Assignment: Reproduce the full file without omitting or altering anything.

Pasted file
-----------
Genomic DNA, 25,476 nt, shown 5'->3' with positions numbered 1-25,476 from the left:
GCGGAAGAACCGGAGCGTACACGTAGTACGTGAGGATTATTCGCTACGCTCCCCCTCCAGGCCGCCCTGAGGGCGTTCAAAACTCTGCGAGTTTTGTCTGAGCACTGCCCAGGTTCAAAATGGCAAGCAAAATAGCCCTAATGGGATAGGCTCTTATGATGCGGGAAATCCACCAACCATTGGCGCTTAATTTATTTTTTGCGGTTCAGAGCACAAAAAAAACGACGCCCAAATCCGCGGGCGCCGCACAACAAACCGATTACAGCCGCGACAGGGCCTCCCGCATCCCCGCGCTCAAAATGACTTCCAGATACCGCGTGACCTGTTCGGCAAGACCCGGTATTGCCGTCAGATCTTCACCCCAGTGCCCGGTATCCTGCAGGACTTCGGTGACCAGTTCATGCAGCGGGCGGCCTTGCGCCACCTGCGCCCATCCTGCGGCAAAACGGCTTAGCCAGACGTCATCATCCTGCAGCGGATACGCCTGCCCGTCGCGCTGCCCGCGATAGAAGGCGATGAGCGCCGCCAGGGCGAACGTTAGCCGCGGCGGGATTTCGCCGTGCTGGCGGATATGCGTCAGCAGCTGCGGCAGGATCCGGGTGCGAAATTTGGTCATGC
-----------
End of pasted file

Genomic DNA, 25,476 nt, shown 5'->3' with positions numbered 1-25,476 from the left:
GCGGAAGAACCGGAGCGTACACGTAGTACGTGAGGATTATTCGCTACGCTCCCCCTCCAGGCCGCCCTGAGGGCGTTCAAAACTCTGCGAGTTTTGTCTGAGCACTGCCCAGGTTCAAAATGGCAAGCAAAATAGCCCTAATGGGATAGGCTCTTATGATGCGGGAAATCCACCAACCATTGGCGCTTAATTTATTTTTTGCGGTTCAGAGCACAAAAAAAACGACGCCCAAATCCGCGGGCGCCGCACAACAAACCGATTACAGCCGCGACAGGGCCTCCCGCATCCCCGCGCTCAAAATGACTTCCAGATACCGCGTGACCTGTTCGGCAAGACCCGGTATTGCCGTCAGATCTTCACCCCAGTGCCCGGTATCCTGCAGGACTTCGGTGACCAGTTCATGCAGCGGGCGGCCTTGCGCCACCTGCGCCCATCCTGCGGCAAAACGGCTTAGCCAGACGTCATCATCCTGCAGCGGATACGCCTGCCCGTCGCGCTGCCCGCGATAGAAGGCGATGAGCGCCGCCAGGGCGAACGTTAGCCGCGGCGGGATTTCGCCGTGCTGGCGGATATGCGTCAGCAGCTGCGGCAGGATCCGGGTGCGAAATTTGGTCATGC